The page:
29 Jan 2014

Second coroner wants safety upgrades

8:39 pm on 29 January 2014

A second coroner is criticising safety standards at motorsport tracks, a day after a colleague urged that improvements be made.

Samantha Body-Mouat died at the Kaikohe Speedway in Northland after her mini stock car crashed into a concrete wall in April 2010. There was no ambulance at the track at the time.

Coroner Brandt Shortland says throughout the inquest into the 15-year-old's death, there was criticism and questions raised about the shape of the track and the wall she crashed into.

In his recommendations he calls for design specifications for any future track safety requirements, for example, the outside wall or fence follows the shape of the racing surface.

The person who oversaw the track that day acknowledged that it was an odd shape. Since the accident, Kaikohe Speedway has spent $30,000 on the track, but further work is needed.

The coroner says better transparency in safety systems and a clear leader need to be established following a serious crash or death. He says minimal standards of medical care need to be mandatory at every speedway meet.

Mr Shortland recommended that the two governing bodies, Speedway New Zealand and the Circle Track Racing Association, agree on joint safety rules.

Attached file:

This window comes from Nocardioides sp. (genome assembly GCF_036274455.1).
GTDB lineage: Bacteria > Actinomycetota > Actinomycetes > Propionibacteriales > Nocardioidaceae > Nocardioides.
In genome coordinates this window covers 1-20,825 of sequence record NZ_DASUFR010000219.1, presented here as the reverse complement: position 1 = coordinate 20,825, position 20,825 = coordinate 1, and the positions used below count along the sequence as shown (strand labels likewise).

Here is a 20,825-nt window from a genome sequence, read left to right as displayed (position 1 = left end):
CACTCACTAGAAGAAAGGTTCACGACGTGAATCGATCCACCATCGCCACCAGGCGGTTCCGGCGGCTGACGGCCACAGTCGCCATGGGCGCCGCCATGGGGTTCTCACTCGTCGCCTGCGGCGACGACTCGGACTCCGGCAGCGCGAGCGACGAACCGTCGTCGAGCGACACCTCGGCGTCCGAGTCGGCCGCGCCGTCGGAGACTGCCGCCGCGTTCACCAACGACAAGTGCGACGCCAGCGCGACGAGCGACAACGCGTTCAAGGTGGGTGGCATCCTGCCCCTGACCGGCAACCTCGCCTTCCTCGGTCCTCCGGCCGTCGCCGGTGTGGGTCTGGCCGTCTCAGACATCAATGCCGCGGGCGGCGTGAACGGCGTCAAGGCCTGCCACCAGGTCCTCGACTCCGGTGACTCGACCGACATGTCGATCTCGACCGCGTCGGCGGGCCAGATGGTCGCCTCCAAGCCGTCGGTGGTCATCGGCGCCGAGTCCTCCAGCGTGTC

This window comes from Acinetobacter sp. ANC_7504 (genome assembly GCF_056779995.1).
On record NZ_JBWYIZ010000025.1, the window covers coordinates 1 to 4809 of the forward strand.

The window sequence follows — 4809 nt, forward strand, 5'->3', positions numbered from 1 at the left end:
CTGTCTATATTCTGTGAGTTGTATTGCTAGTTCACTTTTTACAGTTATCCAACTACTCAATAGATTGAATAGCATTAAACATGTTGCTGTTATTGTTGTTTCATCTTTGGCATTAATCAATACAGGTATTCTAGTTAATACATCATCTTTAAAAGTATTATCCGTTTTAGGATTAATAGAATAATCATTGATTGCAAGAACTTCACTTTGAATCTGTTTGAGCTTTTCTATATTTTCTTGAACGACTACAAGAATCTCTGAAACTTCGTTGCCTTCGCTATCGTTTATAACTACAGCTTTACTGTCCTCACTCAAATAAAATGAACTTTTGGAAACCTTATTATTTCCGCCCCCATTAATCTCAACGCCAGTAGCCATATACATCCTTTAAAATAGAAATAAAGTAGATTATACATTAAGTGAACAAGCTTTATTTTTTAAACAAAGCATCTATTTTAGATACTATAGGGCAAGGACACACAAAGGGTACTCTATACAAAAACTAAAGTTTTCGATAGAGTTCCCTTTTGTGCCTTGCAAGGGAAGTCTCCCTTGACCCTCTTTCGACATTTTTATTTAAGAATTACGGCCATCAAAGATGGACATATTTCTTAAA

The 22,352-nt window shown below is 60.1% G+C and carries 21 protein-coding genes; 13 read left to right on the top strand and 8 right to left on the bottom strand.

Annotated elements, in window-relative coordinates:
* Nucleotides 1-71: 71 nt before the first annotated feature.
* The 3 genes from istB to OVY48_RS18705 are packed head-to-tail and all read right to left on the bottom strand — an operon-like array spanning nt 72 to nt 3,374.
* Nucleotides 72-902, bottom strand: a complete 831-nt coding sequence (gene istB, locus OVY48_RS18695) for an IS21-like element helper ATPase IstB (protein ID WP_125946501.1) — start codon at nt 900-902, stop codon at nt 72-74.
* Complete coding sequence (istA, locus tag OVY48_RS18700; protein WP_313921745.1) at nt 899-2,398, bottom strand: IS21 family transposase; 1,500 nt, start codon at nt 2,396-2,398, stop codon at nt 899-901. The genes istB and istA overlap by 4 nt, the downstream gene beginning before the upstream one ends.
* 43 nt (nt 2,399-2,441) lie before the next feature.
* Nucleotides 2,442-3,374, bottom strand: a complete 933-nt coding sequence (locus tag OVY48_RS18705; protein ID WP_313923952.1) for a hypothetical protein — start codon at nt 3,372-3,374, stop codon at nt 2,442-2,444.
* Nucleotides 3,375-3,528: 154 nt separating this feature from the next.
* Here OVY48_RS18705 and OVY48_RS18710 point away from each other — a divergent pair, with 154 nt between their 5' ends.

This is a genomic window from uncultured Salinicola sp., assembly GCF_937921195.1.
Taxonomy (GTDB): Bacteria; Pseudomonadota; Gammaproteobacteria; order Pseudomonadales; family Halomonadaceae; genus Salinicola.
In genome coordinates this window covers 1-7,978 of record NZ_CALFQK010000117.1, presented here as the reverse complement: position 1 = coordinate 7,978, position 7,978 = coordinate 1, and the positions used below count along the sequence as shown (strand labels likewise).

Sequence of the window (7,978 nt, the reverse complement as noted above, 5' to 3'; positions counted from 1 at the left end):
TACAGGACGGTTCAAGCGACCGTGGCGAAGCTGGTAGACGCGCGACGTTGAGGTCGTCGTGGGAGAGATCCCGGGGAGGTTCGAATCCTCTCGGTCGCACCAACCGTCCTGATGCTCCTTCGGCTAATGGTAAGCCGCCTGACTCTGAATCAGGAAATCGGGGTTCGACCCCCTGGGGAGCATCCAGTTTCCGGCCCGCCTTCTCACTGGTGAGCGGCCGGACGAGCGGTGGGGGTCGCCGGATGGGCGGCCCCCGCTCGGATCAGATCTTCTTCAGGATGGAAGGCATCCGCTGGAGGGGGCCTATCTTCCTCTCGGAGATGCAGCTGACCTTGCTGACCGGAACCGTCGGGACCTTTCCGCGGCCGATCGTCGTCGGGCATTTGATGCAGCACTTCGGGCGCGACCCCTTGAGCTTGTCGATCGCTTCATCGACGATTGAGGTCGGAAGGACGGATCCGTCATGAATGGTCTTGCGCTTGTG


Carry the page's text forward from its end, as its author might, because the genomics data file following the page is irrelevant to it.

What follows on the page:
On Tuesday at an inquest into the death of a 19-year-old racer at the Timaru International Motor Raceway, coroner Richard McElrea recommended that installing inflatable air fences which absorb more impact be considered to replace tyre safety barriers.

Cameron Jones died from head injuries after crashing in January 2010. He had been travelling about 230km/h to 250km/h on a warm-up lap when he lost control of his bike and hit a tyre barrier about 70km/h. He died in Christchurch Hospital 26 days later.

His father, Peter Jones, says safety upgrades are needed at tracks around the country. He says air fences have proved effective overseas and a softer barrier at the track may have saved his son.

Governing body in contact with rival

Speedway New Zealand says its rival association has refused to meet in the past to develop a single set of safety rules.

Speedway New Zealand president David Jones told Radio New Zealand's Checkpoint programme on Wednesday his organisation has approached the Circle Track Racing Association several times over the past few years but has never had its invitation accepted.

Mr Jones said following the release of Brandt Shortland's report, Speedway has been in touch with the association again and is waiting for a response.

Meanwhile, Motorcycling New Zealand president Jim Tuckerman says the sport does not have the money for expensive air barriers at present.